Although several of my interviewees repeated Wang’s concerns, thankfully a few families are upending certain age-old patriarchal structures. Some younger, highly educated fathers have begun actively shouldering the task of educating their children. One mother I spoke to, surnamed Zhang, told me that when her husband — who holds a college degree in math — realized that their 6-year-old daughter had a head for numbers, he took it upon himself to develop the child’s burgeoning interest. “I still manage our daughter’s schooling … but sometimes I delegate specific tasks to her father,” Zhang said.
At first, Zhang felt that her husband was “really dumb,” as he lacked comparatively basic knowledge about how to treat children. But as he got familiar with it, Zhang gradually had her husband manage their daughter’s Math Olympiad classes, and her husband got more proactively involved in their daughter’s upbringing. “In the past, I would do everything, because I didn’t know how to delegate or lead,” Zhang said, smiling. “I couldn’t let go, but that just shows I lacked good management skills. But it’s better now. I’ve become a better manager.”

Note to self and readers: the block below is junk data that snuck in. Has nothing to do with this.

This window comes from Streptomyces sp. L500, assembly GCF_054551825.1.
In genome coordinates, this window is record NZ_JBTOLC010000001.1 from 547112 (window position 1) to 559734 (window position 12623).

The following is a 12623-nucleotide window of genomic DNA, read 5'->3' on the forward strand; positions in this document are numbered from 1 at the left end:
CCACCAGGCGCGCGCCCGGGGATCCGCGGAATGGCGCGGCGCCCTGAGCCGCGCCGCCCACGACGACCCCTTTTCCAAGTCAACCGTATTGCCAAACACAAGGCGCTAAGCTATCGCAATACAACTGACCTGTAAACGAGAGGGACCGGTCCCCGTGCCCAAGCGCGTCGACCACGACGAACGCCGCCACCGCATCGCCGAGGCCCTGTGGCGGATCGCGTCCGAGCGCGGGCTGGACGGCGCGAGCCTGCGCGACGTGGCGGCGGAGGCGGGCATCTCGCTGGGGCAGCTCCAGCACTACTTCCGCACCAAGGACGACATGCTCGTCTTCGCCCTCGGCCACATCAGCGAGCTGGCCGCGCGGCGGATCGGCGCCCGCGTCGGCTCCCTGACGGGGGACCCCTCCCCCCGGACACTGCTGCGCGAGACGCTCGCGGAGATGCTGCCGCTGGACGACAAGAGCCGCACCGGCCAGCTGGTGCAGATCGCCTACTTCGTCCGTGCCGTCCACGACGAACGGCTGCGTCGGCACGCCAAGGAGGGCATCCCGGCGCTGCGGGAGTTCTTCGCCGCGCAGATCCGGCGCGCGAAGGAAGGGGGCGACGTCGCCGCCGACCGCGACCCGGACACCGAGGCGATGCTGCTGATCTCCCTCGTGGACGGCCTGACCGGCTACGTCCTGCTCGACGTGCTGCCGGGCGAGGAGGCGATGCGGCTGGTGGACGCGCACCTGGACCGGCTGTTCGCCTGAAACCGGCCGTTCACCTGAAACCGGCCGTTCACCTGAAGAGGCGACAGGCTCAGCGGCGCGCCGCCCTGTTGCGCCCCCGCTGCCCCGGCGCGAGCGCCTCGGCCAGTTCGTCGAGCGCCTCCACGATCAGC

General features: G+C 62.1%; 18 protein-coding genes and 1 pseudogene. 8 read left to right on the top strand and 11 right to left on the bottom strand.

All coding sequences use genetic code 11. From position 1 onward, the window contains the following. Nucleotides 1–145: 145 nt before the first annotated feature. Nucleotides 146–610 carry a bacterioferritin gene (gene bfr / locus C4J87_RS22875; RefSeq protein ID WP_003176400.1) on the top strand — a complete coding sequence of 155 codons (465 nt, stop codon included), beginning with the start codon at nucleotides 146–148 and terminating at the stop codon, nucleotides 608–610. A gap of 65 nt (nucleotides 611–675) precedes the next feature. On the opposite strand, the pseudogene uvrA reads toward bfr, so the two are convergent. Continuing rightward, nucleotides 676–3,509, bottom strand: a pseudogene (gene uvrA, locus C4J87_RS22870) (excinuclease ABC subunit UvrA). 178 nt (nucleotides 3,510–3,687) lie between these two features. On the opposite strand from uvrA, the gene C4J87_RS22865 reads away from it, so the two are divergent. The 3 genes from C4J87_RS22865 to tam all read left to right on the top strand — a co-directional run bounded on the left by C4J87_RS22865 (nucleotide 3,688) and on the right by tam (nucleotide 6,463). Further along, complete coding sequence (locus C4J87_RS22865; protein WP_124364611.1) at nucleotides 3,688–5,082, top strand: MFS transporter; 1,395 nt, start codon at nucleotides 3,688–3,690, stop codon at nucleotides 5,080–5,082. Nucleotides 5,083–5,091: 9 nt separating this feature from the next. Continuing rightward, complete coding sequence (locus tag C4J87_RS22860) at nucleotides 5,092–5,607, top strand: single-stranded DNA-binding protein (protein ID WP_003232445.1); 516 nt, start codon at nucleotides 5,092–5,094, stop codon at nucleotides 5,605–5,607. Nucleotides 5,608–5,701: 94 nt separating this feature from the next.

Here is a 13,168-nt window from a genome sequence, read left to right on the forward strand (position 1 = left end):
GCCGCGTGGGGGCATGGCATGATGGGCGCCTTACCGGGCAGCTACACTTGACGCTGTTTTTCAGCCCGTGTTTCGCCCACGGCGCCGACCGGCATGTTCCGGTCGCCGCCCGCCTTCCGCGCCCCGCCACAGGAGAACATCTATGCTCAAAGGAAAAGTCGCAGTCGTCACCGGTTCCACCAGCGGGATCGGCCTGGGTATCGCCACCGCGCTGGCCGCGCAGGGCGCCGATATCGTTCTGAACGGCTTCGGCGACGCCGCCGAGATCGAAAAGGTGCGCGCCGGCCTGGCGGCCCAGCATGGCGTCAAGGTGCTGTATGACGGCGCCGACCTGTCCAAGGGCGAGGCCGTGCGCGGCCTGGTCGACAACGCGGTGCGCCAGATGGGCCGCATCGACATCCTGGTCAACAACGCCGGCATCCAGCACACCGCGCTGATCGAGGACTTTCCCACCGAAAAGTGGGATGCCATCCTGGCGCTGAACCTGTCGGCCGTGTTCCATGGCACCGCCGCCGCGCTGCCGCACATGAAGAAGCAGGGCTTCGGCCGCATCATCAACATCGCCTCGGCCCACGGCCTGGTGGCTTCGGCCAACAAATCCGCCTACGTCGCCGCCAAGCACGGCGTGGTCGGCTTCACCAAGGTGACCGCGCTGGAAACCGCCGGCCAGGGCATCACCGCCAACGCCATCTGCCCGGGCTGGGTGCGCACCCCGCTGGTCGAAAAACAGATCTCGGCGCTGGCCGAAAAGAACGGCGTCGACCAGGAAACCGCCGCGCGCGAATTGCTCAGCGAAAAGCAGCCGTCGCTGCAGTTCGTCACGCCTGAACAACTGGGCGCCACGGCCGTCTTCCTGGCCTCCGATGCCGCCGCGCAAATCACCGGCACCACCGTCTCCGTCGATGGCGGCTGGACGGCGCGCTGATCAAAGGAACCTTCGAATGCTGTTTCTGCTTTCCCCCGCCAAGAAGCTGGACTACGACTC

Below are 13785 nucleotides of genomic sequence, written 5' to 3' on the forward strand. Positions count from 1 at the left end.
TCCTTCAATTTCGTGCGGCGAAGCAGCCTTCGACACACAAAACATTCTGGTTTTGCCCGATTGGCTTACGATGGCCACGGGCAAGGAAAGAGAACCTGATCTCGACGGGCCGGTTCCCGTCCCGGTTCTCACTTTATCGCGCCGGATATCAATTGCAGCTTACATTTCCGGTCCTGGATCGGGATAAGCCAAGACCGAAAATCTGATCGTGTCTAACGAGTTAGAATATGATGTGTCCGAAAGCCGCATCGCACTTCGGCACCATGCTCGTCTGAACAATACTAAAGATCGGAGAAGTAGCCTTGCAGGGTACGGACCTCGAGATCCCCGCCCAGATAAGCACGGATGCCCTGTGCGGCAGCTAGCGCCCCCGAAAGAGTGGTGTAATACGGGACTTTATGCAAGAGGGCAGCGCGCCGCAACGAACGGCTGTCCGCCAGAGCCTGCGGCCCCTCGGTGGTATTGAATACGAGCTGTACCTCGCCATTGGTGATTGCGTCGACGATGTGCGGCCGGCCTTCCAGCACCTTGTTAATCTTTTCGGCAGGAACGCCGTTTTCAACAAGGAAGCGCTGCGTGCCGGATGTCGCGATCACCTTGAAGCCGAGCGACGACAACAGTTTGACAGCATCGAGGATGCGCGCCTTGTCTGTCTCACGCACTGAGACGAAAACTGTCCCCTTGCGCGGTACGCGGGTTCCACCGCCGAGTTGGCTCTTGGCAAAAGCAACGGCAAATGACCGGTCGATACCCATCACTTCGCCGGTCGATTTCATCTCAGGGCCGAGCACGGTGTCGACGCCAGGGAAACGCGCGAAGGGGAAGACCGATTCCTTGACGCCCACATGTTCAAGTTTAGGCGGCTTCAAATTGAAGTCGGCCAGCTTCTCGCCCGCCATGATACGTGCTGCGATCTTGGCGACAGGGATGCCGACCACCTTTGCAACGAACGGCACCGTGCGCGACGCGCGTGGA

Yet Zhang’s family is a minor exception to the rule. Like most families, Zhang herself still bears most of the labor involved in her daughter’s upbringing; her husband participates only inasmuch as it reflects his personal skills. While it is undoubtedly positive that Zhang’s husband chooses to be a somewhat active participant, some mothers don’t even get that.
Translator: Katherine Tse; editors: Wu Haiyun and Matthew Walsh.
(Header image: Gao Jianping/VCG)